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Remote Assistance Windows XP
Millions of computers run on Windows® operating systems. Microsoft® Windows has evolved over the years through many versions. Some were more favorable among users and businesses than others, and Windows XP was by far one of the favorites of Windows users. Windows XP was produced and released by Microsoft in 2001,designed to completely enhance the user experience beyond the previous version of Windows. Microsoft appropriately named it “Windows XP” to highlight the user eXPerience overhaul. Since that time, Windows XP has been an important operating system in businesses, organizations, and homes for more than 10 years. In fact, only recently did the most recent version, Windows 7, surpass Windows XP as the most widely used Windows OS. Although Windows XP may not be the newest OS on the market, it is still widely used by businesses and organizations around the globe.
Remote Assistance for Windows XP
Despite subsequent versions of the Windows OS, countless businesses and organizations continue to use Windows XP on a daily basis. It is important that IT departments provide their techs with remote assistance tools that have comprehensive features capable of supporting the Windows XP operating system from a single console. Remote assistance allows technical support teams to keep company desktops and laptops running, consistently updated, and bug-free without having to provide in-person tech support. Instead, techs can remotely control the computers as if they were in front of the computers themselves.
There are many ways of providing remote assistance, but most fall short. The best remote assistance tools are those that provide all-inclusive features that allow techs to troubleshoot or administer without interfering with the end-user’s viewing experience. Remote assistance software should also include communication capabilities, as well as the capacity to perform a remote system reboot.
RDP is Not Enough
Microsoft recognized the need for remote assistance in Windows products more than 15 years ago. It developed remote desktop protocol, or RDP, as a way for people to access a Windows desktop from another Windows desktop. RDP has been improved and enhanced over the years, and with the exception of the Home Version, it was standard in the Windows XP operating system.
Although employees often use RDP to access a Windows XP desktop at work from a home computer, the protocol is an inadequate resource for technical support staff members who need to provide important system updates or troubleshooting. RDP is not always the best option for remotely controlling Windows XP computers for a number of reasons. If, for example, the RDP service has stopped working, RDP connections cannot be made, which would require techs to visit the computer in person. RDP also does not allow techs and end-users to share a screen so techs can see what is happening on end-users’ computers. In other words, if a tech takes over the screen of an end-user’s desktop using an RDP connection, the end-user’s screen will appear blank. This can cause communication problems and make it difficult for the end-user and tech to work together throughout the support process.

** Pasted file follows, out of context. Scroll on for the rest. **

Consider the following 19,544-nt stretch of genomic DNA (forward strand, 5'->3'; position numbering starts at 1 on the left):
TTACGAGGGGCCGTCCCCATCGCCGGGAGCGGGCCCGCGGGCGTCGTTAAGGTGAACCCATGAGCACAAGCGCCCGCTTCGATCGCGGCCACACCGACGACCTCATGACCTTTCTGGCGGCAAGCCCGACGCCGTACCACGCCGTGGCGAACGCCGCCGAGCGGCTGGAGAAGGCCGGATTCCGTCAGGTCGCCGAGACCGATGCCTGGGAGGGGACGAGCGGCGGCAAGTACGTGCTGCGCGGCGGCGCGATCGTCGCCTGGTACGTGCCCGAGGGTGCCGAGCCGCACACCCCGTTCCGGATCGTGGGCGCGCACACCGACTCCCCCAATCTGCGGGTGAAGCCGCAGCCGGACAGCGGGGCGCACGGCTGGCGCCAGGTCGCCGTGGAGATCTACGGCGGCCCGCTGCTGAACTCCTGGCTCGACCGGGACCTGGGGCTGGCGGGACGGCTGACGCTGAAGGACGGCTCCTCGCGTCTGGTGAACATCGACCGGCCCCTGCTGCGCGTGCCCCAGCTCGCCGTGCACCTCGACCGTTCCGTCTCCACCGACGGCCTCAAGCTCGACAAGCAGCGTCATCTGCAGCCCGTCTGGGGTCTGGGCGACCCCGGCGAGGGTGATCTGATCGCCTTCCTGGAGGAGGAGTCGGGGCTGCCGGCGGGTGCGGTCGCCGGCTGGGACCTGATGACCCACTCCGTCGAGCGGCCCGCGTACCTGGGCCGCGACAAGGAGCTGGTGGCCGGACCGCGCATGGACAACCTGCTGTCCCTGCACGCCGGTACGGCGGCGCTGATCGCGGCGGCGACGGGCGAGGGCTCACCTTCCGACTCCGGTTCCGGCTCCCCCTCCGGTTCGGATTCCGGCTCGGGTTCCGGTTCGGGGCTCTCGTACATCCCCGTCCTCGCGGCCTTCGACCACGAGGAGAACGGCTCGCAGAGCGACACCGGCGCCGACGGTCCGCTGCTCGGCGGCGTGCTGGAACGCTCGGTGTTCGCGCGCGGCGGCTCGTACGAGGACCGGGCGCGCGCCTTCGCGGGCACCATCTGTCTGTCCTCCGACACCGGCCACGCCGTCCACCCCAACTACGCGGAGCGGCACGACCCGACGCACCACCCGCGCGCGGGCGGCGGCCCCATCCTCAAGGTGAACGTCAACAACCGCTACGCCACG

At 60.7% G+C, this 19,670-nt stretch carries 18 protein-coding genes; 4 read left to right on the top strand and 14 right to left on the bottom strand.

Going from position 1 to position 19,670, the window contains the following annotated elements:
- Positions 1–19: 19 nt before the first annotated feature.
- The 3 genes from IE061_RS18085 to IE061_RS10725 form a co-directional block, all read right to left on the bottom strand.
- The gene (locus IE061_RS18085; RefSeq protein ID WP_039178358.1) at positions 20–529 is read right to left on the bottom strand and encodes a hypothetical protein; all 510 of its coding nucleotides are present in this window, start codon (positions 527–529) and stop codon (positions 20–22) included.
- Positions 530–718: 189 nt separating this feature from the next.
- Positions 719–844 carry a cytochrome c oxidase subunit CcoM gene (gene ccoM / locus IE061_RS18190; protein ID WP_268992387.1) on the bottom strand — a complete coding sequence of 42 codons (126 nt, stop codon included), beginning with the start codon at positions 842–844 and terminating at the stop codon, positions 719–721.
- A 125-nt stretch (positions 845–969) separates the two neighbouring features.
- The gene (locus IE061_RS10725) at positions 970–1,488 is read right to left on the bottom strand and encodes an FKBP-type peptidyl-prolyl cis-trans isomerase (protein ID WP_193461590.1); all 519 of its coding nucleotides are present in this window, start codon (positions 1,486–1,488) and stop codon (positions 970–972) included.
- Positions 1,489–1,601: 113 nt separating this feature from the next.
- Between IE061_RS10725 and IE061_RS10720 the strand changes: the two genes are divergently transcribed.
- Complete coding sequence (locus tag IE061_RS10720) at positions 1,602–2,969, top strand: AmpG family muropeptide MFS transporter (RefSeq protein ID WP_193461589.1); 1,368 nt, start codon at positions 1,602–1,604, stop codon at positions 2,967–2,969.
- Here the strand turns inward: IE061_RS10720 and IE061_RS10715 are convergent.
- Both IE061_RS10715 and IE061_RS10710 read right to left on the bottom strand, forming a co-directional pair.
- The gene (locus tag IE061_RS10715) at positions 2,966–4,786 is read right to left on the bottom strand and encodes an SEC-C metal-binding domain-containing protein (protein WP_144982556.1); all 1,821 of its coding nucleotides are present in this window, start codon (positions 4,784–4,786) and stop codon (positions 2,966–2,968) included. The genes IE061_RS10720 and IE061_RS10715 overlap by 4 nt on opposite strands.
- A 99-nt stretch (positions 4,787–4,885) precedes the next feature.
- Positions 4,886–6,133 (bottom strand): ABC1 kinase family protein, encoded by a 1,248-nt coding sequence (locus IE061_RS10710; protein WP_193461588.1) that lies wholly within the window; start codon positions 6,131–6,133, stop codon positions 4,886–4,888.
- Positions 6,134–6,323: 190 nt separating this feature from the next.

Remote Assistance Tools
RDP, though a helpful tool, is an incomplete solution for remote support. Organizations that run the Windows XP OS can purchase inexpensive remote assistance tools that build on the features of RDP to provide a more thorough support experience. These tools are available through third party software designed to make providing remote assistance to end-users with Windows XP computers an easy, no-hassle process.
These assistance tools give techs up to three ways to remotely control Windows XP computers all from a single console. In fact, the most effective supplemental remote assistance tools allow techs to access computers running Windows XP, as well as other common operating systems within the same network, such as Linux®, Mac OS® X, and more recent versions of Windows.
Additionally, some of these tools also give techs the ability to perform Windows administration tasks on Windows XP computers without having to make a remote control connection. This may include backing up data, restoring data, upgrading software, checking event logs, monitoring server performance, and establishing group or user security preferences.
DameWare Remote Support for Windows XP
If your business or organization operates computers that use the Windows XP operating system, you need a remote assistance tool that is specially configured to meet your needs. Whether you have 50 computers or 2,000 in your network, DameWare® is designed with you in mind. The remote control software can support thousands of end-user computers that run on Windows XP or more recent operating systems. You will appreciate that DameWare is highly affordable and priced according to the number of administrators, rather than the number of network computers being supported.
Even if you have non-Windows operating systems on the same network as your Windows XP computers, DameWare offers one-click connection management that capitalizes on the existing benefits of RDP while also providing its own client-specific remote assistance tools. With DameWare, your IT team will be capable of connecting to any supported operating system within your network with the click of a button. To experience the benefits of DameWare for yourself, take advantage of our free software download today. For 14 days, you can experiment with a complete version of the software to find out if DameWare remote assistance for Windows XP is right for you.